Christiane Paul is the Adjunct Curator of New Media Arts at the Whitney Museum of American Art and the director of Intelligent Agent, a service organization and information resource dedicated to digital art. She has written extensively on new media arts and has recently been working on a book about context and meaning in digital art with Victoria Vesna and Margot Lovejoy (to be published by MIT Press) and a book on "Digital Art" for the World of Art Series of Thames & Hudson, UK (to be published in 2003). She teaches in the MFA computer graphics department at the School of Visual Arts in New York and has lectured internationally on art and technology. Her first show at the Whitney, "Data Dynamics" (March - June 2001), dealt with the mapping of data and information flow on the Internet and in the museum space. She also curated the net art selection for the exhibition "Evo1" (Gallery L, Moscow, October 2001); for Fotofest (Houston, Texas, March/April 2002); and the 2002 Whitney Biennial (March-May, 2002). She is responsible for Artport, the Whitney's online portal to Internet art.
She co-founded Intelligent Agent magazine in 1995. She wrote dozens of articles for publications including Leonardo, Sculpture magazine and Intelligent Agent and edited the book In Vitro Landscape (Verlag Walther König, Cologne 1999), as well as Leonardo Vol. 34 No. 5 (New York Digital Salon catalogue) and the proceedings of the "Virtual Museums on the Internet" Symposium 1998 (organized by the ARCH Foundation, Salzburg, Austria, in collaboration with the Solomon R. Guggenheim Museum, NY, and ZKM, Karlsruhe, Germany). She is the author of Unreal City: A Hypertextual Guide To T. S. Eliot's The Waste Land (published by Eastgate Systems, MA, 1995)
She received her Ph.D. from Dusseldorf University, Germany.
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Mark Amerika, who was just named a "Time Magazine 100 Innovator" as part of their continuing series of features on the most influential artists, scientists, entertainers and philosophers into the 21st century, has recently had two large-scale retrospectives of his digital art work. The first-ever net art retrospective was held in the summer of 2001 at the ACA Media Arts Plaza in Tokyo, Japan, and was called Avant-Pop: The Stories of Mark Amerika [an Internet art retrospective]. Amerika's mid-career European net art retrospective opened on November 16, 2001 at the Institute for Contemporary Arts in London and was entitled "How To Be An Internet Artist." Both shows covered the years 1993-2001.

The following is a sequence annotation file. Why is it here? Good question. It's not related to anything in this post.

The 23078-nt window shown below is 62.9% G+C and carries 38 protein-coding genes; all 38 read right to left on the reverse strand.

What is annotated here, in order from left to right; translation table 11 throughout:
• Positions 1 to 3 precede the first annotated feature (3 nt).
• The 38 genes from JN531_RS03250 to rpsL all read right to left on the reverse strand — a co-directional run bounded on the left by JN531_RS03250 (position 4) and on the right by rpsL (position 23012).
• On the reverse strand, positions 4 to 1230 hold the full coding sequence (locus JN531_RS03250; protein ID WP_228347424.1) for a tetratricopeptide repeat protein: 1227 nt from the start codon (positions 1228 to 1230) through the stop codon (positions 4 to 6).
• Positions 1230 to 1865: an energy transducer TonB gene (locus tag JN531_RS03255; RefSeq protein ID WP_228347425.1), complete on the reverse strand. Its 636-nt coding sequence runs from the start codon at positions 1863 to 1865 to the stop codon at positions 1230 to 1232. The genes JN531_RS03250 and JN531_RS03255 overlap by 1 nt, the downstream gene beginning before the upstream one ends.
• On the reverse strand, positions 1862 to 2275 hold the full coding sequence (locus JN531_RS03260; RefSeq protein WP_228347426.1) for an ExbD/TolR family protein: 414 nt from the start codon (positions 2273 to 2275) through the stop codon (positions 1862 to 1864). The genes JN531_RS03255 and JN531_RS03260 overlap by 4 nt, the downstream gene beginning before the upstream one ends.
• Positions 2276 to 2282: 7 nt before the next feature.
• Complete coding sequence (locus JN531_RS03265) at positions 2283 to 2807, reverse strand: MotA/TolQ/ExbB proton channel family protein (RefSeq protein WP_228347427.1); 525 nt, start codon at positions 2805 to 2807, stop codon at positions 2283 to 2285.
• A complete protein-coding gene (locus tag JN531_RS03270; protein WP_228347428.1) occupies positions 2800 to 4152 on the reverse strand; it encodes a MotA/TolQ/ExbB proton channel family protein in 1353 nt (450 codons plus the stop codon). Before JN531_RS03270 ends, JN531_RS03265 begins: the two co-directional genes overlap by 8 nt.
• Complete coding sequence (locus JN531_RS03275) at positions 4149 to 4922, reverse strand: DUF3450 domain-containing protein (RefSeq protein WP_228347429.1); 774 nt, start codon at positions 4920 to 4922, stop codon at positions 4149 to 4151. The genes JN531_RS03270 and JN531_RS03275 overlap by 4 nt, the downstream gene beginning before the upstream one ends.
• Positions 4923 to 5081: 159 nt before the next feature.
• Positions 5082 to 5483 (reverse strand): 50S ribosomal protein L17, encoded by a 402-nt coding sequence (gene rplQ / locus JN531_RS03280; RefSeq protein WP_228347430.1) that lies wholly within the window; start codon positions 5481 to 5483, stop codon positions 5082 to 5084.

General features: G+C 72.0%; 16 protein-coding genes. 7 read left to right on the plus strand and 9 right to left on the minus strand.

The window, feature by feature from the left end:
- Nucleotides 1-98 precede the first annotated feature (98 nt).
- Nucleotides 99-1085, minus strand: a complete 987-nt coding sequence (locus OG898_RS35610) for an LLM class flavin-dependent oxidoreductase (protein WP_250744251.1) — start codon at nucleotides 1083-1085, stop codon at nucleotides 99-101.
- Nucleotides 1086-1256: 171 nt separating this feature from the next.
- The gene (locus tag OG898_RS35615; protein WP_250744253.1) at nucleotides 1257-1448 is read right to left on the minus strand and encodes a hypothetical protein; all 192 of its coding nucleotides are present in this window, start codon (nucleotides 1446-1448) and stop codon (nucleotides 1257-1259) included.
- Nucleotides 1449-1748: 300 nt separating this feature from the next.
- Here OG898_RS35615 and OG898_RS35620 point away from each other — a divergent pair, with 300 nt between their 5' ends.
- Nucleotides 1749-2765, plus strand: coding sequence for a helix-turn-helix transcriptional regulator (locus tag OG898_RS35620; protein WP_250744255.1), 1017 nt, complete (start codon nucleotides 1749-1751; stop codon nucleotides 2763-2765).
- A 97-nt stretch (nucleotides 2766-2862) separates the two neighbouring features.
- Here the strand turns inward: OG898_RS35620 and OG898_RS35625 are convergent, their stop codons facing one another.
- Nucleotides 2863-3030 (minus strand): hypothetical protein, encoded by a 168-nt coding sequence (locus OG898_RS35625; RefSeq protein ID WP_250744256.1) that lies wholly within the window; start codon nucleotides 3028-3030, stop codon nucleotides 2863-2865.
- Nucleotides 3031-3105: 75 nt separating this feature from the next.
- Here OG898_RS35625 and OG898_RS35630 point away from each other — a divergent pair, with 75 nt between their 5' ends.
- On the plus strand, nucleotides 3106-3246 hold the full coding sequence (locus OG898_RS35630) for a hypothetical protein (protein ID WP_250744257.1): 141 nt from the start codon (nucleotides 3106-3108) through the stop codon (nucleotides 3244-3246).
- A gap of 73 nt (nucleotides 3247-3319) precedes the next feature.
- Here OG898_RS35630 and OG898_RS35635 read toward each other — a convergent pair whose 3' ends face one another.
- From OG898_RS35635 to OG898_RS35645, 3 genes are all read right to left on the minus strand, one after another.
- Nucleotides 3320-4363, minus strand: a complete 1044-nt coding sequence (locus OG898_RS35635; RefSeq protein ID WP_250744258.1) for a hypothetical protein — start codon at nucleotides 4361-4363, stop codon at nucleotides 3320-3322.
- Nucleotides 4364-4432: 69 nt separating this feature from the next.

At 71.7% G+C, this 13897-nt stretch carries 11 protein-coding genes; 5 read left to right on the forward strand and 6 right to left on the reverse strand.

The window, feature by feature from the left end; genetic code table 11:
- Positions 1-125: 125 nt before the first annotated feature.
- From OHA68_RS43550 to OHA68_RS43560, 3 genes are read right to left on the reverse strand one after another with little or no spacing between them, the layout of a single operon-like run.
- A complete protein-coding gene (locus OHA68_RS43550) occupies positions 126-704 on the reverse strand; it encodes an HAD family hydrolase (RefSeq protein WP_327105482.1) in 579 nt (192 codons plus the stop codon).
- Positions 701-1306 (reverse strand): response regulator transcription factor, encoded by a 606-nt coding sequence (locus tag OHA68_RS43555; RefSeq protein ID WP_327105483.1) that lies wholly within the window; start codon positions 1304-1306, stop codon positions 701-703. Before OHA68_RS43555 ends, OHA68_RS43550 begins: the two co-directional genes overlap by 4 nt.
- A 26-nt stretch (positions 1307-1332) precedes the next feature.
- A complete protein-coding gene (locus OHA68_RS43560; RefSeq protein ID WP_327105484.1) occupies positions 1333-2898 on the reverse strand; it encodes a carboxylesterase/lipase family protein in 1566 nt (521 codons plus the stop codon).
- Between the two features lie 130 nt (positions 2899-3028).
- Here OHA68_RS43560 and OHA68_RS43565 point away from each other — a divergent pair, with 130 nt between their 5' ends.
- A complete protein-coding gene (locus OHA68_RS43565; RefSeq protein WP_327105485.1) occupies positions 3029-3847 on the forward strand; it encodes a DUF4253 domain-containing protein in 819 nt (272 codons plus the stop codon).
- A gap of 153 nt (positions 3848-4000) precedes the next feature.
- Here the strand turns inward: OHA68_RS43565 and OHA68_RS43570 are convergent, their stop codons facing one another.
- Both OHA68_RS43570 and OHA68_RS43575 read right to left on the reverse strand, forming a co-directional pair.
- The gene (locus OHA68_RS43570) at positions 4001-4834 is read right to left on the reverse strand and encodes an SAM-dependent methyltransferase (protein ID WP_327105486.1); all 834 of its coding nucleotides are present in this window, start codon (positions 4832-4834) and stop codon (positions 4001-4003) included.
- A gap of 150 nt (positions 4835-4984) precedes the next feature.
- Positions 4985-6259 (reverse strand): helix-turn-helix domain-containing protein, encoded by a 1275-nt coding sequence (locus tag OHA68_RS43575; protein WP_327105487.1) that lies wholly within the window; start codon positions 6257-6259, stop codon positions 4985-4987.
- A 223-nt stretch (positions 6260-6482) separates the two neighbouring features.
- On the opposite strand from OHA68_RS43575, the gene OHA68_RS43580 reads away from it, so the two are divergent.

From 1993 1997, Amerika developed the GRAMMATRON project, a multi-media narrative for network-distributed environments. GRAMMATRON has been exhibited at over 40 international venues including the Ars Electronica Festival, the International Symposium of Electronic Art, SIGGRAPH 98, the Museums On The Web "Beyond Interface" show, the Adelaide Arts Festival in South Australia, "Virtual Worlds" in Paris, and the International Biennial of Film and Architecture in Graz. GRAMMATRON was recently selected as one of the first works of Internet art to ever be exhibited in the prestigious Whitney Biennial of American Art.
In 1999, he released PHON:E:ME, an online "conceptual art album" that was commissioned by the Walker Art Center, the Australia Council for the Arts New Media Fund, the Perth Institute of Contemporary Art ,and the Jerome Foundation. PHONE:ME has been exhibited internationally at such venues as the Walker Art Center, SIGGRAPH 2000, the Festival International de Linguagem Eletronica at the Museum of Image and Sound in Sao Paulo, Brazil, the 13th Videobrasil festival in Sao Paulo, the Zeppelin Sound Festival at the Centre de Cultura Contemporania de Barcelona, and at the Centres George Pompidou in Paris as part of the traveling "Let's Entertain" show. The work was nominated for an International Academy of Digital Arts and Sciences Webby Award in the Art category.
In 2001, Amerika, a professor of digital art at the University
of Colorado at Boulder, released a new work of digital narrative, FILMTEXT,
which was commissioned by Playstation 2 for his retrospective at the ICA
in London. The 2.0 version recently premiered at SIGGRAPH 2002.